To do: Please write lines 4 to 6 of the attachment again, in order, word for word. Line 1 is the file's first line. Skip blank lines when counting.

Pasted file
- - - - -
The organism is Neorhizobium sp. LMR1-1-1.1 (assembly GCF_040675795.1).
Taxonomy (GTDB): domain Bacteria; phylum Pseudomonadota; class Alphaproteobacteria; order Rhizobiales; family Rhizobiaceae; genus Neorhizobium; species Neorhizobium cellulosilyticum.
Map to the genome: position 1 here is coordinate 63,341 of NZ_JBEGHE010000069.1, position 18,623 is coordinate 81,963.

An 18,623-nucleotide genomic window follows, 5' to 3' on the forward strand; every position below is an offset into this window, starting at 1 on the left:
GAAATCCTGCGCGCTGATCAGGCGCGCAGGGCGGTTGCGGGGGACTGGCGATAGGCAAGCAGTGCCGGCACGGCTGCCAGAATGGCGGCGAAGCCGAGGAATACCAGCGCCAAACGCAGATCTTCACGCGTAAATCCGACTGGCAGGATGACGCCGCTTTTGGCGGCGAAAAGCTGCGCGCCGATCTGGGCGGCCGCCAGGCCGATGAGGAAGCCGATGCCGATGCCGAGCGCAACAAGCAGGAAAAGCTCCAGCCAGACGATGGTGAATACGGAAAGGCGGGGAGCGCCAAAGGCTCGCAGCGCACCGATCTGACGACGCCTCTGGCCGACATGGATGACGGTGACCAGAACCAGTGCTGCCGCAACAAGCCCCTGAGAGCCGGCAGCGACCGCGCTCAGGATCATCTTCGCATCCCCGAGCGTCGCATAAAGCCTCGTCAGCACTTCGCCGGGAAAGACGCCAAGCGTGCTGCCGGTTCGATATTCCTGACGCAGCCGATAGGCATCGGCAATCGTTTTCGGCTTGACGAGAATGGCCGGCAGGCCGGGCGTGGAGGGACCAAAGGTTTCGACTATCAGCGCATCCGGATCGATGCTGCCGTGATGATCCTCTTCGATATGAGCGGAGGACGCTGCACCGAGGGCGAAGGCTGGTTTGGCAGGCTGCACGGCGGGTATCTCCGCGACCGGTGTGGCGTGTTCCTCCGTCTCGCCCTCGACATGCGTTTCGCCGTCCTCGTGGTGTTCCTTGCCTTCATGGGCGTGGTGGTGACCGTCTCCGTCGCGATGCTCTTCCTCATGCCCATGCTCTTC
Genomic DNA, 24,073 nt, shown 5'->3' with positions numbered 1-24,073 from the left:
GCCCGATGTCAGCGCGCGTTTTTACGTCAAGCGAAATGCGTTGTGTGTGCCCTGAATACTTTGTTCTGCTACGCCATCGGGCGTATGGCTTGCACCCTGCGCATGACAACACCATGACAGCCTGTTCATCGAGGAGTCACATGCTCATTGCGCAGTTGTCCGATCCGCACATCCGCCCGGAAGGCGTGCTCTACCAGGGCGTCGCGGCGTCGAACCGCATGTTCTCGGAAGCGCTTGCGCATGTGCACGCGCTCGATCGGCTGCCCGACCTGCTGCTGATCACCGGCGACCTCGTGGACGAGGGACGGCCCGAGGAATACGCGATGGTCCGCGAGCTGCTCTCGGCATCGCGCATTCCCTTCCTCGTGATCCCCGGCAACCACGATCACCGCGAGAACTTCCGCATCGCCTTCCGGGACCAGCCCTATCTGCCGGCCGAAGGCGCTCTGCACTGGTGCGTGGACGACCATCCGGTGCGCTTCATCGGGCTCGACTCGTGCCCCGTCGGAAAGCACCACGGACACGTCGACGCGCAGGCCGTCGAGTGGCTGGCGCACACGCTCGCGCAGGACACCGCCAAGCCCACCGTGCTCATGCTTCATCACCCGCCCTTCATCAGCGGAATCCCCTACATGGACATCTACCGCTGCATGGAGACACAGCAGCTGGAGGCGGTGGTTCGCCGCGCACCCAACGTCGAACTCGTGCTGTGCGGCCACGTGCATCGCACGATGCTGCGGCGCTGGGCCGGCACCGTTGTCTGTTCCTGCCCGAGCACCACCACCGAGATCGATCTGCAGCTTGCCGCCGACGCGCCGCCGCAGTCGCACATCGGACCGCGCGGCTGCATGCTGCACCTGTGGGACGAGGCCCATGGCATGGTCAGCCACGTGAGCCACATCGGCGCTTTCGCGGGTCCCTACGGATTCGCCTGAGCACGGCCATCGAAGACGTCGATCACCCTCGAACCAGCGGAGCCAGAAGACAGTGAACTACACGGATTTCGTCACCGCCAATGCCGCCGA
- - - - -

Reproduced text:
An 18,623-nucleotide genomic window follows, 5' to 3' on the forward strand; every position below is an offset into this window, starting at 1 on the left:
GAAATCCTGCGCGCTGATCAGGCGCGCAGGGCGGTTGCGGGGGACTGGCGATAGGCAAGCAGTGCCGGCACGGCTGCCAGAATGGCGGCGAAGCCGAGGAATACCAGCGCCAAACGCAGATCTTCACGCGTAAATCCGACTGGCAGGATGACGCCGCTTTTGGCGGCGAAAAGCTGCGCGCCGATCTGGGCGGCCGCCAGGCCGATGAGGAAGCCGATGCCGATGCCGAGCGCAACAAGCAGGAAAAGCTCCAGCCAGACGATGGTGAATACGGAAAGGCGGGGAGCGCCAAAGGCTCGCAGCGCACCGATCTGACGACGCCTCTGGCCGACATGGATGACGGTGACCAGAACCAGTGCTGCCGCAACAAGCCCCTGAGAGCCGGCAGCGACCGCGCTCAGGATCATCTTCGCATCCCCGAGCGTCGCATAAAGCCTCGTCAGCACTTCGCCGGGAAAGACGCCAAGCGTGCTGCCGGTTCGATATTCCTGACGCAGCCGATAGGCATCGGCAATCGTTTTCGGCTTGACGAGAATGGCCGGCAGGCCGGGCGTGGAGGGACCAAAGGTTTCGACTATCAGCGCATCCGGATCGATGCTGCCGTGATGATCCTCTTCGATATGAGCGGAGGACGCTGCACCGAGGGCGAAGGCTGGTTTGGCAGGCTGCACGGCGGGTATCTCCGCGACCGGTGTGGCGTGTTCCTCCGTCTCGCCCTCGACATGCGTTTCGCCGTCCTCGTGGTGTTCCTTGCCTTCATGGGCGTGGTGGTGACCGTCTCCGTCGCGATGCTCTTCCTCATGCCCATGCTCTTC
Genomic DNA, 24,073 nt, shown 5'->3' with positions numbered 1-24,073 from the left: